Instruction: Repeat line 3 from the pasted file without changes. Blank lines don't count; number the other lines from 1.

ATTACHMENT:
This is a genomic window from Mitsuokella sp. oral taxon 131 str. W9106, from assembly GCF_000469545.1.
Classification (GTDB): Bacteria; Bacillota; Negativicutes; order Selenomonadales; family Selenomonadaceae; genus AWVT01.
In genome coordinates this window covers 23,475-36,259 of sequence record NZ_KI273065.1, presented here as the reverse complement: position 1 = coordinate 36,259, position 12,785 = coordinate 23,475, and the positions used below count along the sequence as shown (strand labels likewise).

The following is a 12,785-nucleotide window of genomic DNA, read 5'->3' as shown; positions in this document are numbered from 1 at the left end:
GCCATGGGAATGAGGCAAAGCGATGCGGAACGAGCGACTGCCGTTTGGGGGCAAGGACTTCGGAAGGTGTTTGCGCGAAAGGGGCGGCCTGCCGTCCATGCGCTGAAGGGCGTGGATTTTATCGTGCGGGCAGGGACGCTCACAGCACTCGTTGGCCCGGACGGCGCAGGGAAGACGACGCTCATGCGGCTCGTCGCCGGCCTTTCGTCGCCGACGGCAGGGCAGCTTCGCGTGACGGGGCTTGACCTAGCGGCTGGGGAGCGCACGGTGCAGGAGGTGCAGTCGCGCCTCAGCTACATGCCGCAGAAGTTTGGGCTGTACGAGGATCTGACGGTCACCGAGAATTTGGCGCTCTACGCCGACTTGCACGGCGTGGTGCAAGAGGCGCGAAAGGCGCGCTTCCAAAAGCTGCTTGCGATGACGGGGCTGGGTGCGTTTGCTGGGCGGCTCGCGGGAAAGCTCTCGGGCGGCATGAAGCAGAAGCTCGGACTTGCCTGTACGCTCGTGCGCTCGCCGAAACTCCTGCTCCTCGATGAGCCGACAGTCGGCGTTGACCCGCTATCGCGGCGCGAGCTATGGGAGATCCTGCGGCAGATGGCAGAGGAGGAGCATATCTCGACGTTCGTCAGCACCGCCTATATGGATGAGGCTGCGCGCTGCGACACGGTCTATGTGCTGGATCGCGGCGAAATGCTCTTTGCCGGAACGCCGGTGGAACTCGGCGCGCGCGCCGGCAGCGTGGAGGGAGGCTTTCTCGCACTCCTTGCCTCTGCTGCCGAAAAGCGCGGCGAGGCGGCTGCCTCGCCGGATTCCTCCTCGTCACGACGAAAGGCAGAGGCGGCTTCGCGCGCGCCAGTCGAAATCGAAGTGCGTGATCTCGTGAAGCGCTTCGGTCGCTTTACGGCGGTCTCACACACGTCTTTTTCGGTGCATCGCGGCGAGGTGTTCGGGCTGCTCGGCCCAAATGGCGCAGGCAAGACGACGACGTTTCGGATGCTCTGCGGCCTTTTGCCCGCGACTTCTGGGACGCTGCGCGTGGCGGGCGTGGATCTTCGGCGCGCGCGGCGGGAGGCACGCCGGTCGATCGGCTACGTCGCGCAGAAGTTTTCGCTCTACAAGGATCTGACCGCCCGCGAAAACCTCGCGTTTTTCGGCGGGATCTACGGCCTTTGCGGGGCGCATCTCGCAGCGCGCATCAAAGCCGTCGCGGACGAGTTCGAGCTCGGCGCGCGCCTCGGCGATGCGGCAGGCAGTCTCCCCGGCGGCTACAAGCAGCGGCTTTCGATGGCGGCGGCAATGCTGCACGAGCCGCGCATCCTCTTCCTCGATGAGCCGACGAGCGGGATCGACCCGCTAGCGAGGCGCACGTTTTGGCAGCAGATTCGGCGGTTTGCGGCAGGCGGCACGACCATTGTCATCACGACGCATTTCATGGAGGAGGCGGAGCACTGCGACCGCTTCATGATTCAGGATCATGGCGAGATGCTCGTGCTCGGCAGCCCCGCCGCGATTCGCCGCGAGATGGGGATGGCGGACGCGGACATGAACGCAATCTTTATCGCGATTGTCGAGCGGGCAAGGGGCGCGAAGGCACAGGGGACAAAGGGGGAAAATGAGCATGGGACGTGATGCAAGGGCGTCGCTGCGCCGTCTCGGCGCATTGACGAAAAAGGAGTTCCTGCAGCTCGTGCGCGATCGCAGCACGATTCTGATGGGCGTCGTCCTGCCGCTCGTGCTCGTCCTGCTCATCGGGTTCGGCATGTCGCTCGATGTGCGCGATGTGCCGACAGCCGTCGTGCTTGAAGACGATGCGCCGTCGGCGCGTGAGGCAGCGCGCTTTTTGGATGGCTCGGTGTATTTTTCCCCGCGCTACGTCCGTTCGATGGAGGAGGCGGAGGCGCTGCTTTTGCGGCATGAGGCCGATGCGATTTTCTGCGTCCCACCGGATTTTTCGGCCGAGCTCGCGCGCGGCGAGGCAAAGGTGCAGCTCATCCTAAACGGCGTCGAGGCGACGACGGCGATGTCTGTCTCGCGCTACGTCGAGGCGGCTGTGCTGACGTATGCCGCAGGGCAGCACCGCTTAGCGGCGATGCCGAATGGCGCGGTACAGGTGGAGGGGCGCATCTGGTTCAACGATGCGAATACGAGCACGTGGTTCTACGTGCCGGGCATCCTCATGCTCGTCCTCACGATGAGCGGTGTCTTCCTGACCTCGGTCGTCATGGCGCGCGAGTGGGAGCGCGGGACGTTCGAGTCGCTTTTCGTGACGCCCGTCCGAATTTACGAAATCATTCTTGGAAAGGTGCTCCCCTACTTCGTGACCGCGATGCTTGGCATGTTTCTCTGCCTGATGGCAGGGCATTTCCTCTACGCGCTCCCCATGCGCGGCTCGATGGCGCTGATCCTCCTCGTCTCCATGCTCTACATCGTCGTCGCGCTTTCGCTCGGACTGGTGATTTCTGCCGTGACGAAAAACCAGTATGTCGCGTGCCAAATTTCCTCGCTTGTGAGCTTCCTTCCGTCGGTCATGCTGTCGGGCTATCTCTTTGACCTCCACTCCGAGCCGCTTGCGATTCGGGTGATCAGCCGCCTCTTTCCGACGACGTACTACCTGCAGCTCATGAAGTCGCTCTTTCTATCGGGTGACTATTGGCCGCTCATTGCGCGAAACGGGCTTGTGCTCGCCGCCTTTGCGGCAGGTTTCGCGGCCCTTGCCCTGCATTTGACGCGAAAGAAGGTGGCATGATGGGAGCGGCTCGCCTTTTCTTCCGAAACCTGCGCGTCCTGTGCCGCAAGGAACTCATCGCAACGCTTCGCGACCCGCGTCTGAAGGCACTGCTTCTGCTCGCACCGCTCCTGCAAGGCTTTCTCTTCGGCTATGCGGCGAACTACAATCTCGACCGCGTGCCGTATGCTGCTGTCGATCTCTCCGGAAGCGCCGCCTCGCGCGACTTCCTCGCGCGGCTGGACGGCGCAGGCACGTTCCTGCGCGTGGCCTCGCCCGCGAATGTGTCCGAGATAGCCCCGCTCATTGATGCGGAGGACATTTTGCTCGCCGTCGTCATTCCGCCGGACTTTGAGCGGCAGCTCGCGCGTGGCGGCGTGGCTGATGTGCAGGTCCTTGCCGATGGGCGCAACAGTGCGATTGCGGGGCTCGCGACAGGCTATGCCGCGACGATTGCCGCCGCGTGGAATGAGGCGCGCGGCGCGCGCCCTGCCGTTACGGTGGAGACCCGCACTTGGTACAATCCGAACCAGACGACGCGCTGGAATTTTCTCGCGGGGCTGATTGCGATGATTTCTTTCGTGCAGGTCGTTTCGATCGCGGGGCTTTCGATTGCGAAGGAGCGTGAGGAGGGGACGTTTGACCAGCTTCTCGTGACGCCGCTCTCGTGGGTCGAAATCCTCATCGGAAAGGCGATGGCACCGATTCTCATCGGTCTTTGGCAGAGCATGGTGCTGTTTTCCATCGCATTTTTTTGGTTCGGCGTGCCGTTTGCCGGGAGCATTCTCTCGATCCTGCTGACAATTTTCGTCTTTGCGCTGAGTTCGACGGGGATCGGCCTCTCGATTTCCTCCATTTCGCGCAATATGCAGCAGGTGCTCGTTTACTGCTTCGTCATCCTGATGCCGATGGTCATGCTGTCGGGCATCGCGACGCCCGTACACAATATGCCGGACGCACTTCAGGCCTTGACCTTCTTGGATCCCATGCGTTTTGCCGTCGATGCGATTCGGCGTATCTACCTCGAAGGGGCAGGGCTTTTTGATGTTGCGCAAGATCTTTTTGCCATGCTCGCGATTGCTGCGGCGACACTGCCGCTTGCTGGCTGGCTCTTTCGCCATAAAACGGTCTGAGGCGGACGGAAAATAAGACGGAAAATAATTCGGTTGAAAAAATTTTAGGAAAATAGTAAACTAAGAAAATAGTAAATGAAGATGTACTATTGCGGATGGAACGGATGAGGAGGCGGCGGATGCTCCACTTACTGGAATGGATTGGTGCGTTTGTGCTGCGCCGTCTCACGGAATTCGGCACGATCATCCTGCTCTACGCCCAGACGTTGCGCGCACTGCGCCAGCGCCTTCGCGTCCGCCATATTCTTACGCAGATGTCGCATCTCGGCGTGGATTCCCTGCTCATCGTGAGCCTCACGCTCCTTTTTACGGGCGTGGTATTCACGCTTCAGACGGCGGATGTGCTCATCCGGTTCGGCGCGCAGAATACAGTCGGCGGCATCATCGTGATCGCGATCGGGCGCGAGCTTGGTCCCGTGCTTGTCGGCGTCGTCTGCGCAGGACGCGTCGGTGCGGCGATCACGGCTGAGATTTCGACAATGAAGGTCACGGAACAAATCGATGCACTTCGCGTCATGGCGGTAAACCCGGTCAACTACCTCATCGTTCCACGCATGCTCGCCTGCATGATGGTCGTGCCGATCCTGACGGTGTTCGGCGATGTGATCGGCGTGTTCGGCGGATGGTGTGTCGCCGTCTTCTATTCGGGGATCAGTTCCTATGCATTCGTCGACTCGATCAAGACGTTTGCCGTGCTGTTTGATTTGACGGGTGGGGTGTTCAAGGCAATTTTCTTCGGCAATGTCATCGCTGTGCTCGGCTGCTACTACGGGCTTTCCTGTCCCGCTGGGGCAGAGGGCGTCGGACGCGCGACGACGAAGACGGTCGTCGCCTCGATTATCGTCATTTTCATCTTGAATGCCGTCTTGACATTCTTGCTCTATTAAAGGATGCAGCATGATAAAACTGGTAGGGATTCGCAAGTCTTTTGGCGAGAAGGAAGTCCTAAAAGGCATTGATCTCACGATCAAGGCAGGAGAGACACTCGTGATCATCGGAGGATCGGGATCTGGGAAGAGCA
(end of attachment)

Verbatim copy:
In genome coordinates this window covers 23,475-36,259 of sequence record NZ_KI273065.1, presented here as the reverse complement: position 1 = coordinate 36,259, position 12,785 = coordinate 23,475, and the positions used below count along the sequence as shown (strand labels likewise).